It's good for recruitment and retention
"Showing that the company is pro-U.S.A. and a great place to work is good for turnover and helps with recruitment," said Heidi Golledge, CEO and co-founder of CareerBliss.com. In fields where competition for talent is fierce, something like Facebook photos on the company page of workers cheering on the team sends a positive message to prospective employees.
It's going to happen anyway, and IT willsuffer
Banning employees from watching the game won't stop them. It's just going to make them sneakier — and lots of surreptitious streaming could slow the company's Internet access to a crawl, said Jack Cullen, president of Modis IT Staffing. "People wanting to do work will have a more difficult time because the network is slower," he said.
Read More167 people cashed in on bet that Luis Suarez would bite
People will feign illness
A ban on the game will prompt some workers to just call in sick, Challenger predicted, and unscheduled absences can wreak more havoc on productivity than having people just leaving their desks periodically. At best, it will mean extra-long lunches on the East Coast and in the Midwest, and late arrivals in the West.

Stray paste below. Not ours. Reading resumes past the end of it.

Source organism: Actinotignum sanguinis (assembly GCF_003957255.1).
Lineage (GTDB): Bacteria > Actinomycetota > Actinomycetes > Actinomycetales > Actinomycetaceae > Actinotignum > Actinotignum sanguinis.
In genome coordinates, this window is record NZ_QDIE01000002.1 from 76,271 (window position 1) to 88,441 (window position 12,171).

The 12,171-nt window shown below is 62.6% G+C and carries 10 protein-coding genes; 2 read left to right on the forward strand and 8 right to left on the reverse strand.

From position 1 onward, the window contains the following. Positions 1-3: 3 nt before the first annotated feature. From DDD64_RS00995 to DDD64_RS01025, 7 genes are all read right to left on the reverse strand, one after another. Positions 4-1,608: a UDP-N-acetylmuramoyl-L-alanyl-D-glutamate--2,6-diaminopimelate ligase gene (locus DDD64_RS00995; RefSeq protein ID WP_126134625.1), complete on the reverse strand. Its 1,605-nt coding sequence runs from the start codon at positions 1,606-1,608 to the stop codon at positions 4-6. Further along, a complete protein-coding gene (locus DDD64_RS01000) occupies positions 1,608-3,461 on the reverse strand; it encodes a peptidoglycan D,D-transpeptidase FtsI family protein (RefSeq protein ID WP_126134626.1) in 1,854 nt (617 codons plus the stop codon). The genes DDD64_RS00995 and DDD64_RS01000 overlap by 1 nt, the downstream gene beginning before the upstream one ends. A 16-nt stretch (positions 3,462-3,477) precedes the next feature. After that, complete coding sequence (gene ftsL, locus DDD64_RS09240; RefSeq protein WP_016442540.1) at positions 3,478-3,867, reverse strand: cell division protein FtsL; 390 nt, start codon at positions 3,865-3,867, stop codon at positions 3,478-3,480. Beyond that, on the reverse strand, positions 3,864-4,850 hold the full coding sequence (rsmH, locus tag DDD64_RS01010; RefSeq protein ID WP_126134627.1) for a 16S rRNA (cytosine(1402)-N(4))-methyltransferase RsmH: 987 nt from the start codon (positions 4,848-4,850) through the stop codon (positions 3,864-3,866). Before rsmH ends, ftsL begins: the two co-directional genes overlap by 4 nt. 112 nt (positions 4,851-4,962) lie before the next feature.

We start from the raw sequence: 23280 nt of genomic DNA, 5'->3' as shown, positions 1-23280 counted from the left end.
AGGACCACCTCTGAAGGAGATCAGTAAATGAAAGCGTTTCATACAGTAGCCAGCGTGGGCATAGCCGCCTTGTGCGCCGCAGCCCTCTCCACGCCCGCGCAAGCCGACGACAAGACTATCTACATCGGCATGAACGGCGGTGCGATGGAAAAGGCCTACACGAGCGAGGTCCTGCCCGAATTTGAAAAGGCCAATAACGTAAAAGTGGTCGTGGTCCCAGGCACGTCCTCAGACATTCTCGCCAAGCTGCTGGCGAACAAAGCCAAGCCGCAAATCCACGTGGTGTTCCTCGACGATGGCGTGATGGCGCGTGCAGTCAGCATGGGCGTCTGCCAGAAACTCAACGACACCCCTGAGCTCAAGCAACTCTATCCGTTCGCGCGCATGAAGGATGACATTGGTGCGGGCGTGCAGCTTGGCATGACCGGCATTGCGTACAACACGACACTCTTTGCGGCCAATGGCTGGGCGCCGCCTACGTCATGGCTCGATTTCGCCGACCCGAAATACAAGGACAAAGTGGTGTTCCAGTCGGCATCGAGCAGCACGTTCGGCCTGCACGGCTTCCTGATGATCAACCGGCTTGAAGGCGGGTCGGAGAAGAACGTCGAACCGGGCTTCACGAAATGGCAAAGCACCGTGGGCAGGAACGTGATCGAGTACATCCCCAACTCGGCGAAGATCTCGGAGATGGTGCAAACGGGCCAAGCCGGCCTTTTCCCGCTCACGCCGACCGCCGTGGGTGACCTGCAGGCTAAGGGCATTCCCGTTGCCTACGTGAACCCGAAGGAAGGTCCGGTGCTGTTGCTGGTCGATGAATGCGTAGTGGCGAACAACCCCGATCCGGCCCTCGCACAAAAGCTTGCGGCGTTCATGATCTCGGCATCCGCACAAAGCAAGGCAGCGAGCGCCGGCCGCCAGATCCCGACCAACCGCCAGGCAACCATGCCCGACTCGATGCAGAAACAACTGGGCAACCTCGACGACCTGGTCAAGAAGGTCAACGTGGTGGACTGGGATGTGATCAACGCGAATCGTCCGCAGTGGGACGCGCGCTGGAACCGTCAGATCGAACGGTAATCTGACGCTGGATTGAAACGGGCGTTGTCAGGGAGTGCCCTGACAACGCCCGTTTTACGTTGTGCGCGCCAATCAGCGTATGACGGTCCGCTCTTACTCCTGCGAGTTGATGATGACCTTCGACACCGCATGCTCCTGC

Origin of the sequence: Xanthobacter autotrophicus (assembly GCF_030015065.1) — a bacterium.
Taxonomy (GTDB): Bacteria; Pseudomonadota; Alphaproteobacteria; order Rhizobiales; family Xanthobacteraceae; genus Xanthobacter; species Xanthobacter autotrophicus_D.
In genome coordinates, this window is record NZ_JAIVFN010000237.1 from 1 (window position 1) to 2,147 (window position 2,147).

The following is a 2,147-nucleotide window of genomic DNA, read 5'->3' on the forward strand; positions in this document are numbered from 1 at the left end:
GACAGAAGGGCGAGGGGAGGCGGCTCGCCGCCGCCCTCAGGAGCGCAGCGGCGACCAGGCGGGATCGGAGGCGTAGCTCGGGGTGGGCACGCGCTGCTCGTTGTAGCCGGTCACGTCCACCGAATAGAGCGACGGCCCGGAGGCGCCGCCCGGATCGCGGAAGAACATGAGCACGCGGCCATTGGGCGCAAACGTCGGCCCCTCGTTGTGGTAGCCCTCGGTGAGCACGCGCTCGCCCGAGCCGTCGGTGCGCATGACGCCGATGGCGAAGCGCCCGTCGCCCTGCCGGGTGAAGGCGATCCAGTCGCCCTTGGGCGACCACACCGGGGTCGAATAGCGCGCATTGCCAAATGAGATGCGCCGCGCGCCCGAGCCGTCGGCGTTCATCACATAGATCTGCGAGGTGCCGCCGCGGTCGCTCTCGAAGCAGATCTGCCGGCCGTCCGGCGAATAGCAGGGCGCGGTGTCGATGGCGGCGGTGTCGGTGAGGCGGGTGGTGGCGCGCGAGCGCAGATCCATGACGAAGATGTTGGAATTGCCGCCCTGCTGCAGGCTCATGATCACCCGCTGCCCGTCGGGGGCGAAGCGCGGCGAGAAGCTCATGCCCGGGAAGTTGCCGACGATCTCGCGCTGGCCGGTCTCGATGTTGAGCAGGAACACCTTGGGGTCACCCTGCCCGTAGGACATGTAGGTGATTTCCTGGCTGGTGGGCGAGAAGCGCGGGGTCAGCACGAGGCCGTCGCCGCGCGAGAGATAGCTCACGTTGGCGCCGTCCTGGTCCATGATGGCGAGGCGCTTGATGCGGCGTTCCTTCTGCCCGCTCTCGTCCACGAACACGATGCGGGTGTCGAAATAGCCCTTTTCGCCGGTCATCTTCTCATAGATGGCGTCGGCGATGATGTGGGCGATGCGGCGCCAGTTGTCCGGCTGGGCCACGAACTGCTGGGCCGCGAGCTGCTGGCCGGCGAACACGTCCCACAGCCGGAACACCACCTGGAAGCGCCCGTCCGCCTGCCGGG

It's uniquely unifying
The World Cup is different from March Madness or the Super Bowl because those events can foster an us-versus-them mentality. "We really, as a country, don't come together all that often to unify around something," Honaman said. "We're always so divisive. This is kind of unifying," she said. "I think a lot of it is about patriotism, even if you're not a soccer fan."
And ... you have permission from the coach
U.S. head coach Jurgen Klinsmann tweeted a permission slip, saying "I understand that this absence may reduce productivity of your workplace, but I can assure that it is for an important cause."
—By Martha C. White, NBC News